Effects of Semaglutide on Stroke Subtypes in Type 2 Diabetes: Post Hoc Analysis of the Randomized SUSTAIN 6 and PIONEER 6

Stroke. 2022 May 18;101161STROKEAHA121037775. doi: 10.1161/STROKEAHA.121.037775. Online ahead of print.


Background: GLP-1 RA (glucagon-like peptide-1 receptor agonists), including semaglutide, may reduce stroke risk in people with type 2 diabetes. This post hoc analysis examined the subcutaneous and oral semaglutide effects, versus placebo, on stroke and its subtypes in people with type 2 diabetes at high cardiovascular risk.

Methods: SUSTAIN 6 (Trial to Evaluate Cardiovascular and Other Long-Term Outcomes With Semaglutide in Subjects With Type 2 Diabetes) and PIONEER 6 (Peptide Innovation for Early Diabetes Treatment) were randomized cardiovascular outcome trials of subcutaneous and oral semaglutide in people with type 2 diabetes at high cardiovascular risk, respectively. Time to first stroke and stroke subtypes were analyzed using a Cox proportional hazards model stratified by trial with pooled treatment as a factor. The impact of prior stroke, prior myocardial infarction or stroke, age, sex, systolic blood pressure, estimated glomerular filtration rate, and prior atrial fibrillation on treatment effects was assessed using interaction P values. Risk of major adverse cardiovascular event was analyzed according to prior stroke.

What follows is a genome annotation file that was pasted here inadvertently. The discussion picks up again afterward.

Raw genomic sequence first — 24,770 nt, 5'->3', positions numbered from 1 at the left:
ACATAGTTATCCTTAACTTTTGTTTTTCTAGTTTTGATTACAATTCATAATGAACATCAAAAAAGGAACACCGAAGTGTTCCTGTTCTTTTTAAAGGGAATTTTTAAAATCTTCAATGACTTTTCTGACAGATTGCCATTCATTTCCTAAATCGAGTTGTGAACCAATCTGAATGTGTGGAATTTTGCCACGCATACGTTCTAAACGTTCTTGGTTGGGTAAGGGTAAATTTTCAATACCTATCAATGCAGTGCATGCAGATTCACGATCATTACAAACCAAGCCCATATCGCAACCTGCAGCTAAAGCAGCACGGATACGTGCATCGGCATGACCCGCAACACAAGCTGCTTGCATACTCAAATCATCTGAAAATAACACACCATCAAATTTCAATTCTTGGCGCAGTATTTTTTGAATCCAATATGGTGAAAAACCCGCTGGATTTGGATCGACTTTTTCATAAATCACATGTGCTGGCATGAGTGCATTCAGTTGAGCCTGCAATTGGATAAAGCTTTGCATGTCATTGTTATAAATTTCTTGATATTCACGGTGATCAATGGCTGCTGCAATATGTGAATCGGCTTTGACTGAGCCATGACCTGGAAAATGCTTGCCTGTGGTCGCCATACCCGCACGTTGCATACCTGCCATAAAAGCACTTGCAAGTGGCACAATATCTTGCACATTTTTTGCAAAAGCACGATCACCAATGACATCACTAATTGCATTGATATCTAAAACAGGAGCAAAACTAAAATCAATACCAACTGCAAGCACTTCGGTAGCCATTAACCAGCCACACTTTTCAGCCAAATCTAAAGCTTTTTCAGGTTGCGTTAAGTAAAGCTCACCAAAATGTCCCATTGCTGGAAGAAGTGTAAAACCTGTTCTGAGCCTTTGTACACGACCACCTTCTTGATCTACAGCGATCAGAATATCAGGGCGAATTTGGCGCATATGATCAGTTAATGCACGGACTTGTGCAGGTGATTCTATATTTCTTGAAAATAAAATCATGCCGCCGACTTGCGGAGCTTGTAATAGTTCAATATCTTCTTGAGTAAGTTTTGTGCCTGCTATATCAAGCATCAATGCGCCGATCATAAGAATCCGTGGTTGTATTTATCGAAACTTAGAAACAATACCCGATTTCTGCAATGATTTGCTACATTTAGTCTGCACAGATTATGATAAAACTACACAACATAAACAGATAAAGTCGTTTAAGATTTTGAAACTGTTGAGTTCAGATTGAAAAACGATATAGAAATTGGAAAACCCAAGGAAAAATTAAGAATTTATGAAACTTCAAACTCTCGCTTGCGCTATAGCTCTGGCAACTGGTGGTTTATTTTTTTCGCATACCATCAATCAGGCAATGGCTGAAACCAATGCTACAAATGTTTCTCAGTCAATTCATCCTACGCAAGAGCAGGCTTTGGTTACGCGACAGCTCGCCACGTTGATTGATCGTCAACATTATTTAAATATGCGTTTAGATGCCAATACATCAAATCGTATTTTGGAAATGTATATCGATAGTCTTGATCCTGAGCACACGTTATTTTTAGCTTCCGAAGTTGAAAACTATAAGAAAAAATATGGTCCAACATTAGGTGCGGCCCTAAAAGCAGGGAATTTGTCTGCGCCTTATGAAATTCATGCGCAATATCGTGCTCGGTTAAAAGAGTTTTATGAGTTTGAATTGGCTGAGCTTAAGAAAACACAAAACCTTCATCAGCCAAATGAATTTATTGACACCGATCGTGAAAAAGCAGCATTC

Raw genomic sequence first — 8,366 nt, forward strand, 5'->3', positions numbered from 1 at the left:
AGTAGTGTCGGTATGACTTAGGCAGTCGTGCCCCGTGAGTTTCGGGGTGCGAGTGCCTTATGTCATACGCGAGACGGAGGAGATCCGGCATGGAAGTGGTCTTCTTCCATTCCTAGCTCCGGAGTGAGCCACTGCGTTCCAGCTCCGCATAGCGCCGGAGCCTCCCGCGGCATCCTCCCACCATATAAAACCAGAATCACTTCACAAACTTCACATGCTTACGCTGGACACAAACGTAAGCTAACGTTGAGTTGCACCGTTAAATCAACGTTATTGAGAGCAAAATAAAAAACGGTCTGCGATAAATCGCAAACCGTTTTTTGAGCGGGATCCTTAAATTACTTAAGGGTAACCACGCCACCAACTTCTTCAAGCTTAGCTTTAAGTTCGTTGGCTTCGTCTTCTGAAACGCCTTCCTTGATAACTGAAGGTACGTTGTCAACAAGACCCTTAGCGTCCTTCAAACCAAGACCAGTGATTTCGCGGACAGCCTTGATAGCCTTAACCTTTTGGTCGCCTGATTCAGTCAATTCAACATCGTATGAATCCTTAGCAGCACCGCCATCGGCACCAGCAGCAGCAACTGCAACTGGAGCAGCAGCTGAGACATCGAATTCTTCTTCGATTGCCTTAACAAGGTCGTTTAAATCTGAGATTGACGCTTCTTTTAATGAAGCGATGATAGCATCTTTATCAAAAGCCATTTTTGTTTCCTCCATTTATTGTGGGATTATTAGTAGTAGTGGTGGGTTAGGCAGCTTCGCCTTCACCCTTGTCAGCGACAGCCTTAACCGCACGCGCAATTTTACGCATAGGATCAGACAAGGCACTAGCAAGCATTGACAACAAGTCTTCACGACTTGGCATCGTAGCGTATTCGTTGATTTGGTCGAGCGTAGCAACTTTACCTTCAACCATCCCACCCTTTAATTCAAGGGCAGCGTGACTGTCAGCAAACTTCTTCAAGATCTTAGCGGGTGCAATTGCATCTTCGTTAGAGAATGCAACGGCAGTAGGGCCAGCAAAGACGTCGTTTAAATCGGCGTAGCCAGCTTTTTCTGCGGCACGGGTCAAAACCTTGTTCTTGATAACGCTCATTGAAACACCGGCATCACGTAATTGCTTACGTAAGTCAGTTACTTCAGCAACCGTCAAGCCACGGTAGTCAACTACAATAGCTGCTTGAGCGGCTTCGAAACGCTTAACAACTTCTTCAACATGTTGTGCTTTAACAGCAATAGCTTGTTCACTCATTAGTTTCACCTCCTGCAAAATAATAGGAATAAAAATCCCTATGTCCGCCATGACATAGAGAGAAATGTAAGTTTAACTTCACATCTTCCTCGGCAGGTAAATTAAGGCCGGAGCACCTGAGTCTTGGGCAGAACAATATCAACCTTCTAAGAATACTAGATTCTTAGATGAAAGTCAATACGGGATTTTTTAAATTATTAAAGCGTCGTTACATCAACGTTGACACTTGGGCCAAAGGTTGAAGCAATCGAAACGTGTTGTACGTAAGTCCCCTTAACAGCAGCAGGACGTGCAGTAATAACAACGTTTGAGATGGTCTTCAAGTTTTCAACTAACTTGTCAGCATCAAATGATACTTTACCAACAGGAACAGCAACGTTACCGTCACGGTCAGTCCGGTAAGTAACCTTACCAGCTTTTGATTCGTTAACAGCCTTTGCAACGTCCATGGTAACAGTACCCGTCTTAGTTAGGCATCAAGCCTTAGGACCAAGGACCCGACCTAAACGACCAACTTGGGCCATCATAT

Results: A total of 106/6480 participants had a stroke (1.0 event/100 patient-years of observation [PYO]). Semaglutide reduced incidence of any stroke versus placebo (0.8 versus 1.1 events/100 PYO; hazard ratio, 0.68 [95% CI, 0.46-1.00]; P=0.048), driven by significant reductions in risk of small-vessel occlusion (0.3 versus 0.7 events/100 PYO; hazard ratio, 0.51 [95% CI, 0.29-0.89]; P=0.017). Hazard ratios for risk of any stroke with semaglutide versus placebo were 0.60 (95% CI, 0.37-0.99; 0.5 versus 0.9 events/100 PYO) and 0.89 (95% CI, 0.47-1.69; 2.7 versus 3.0 events/100 PYO) in those without and with prior stroke, respectively. Except for prior atrial fibrillation (Pinteraction=0.025), no significant interactions were observed between treatment effects on risk of any stroke and subgroups investigated, or between treatment effects on risk of major adverse cardiovascular event and prior stroke (Pinteraction >0.05 for all).

Conclusions: Semaglutide reduced incidence of any first stroke during the trials versus placebo in people with type 2 diabetes at high cardiovascular risk, primarily driven by small-vessel occlusion prevention. Semaglutide treatment, versus placebo, lowered the risk of stroke irrespective of prior stroke at baseline.

Registration: URL: https://www.

Clinicaltrials: gov; Unique identifier: NCT01720446 and NCT02692716.

Keywords: atrial fibrillation; blood pressure; myocardial infarction; peptides; prevalence.

Associated data

  • ClinicalTrials.gov/NCT01720446
  • ClinicalTrials.gov/NCT02692716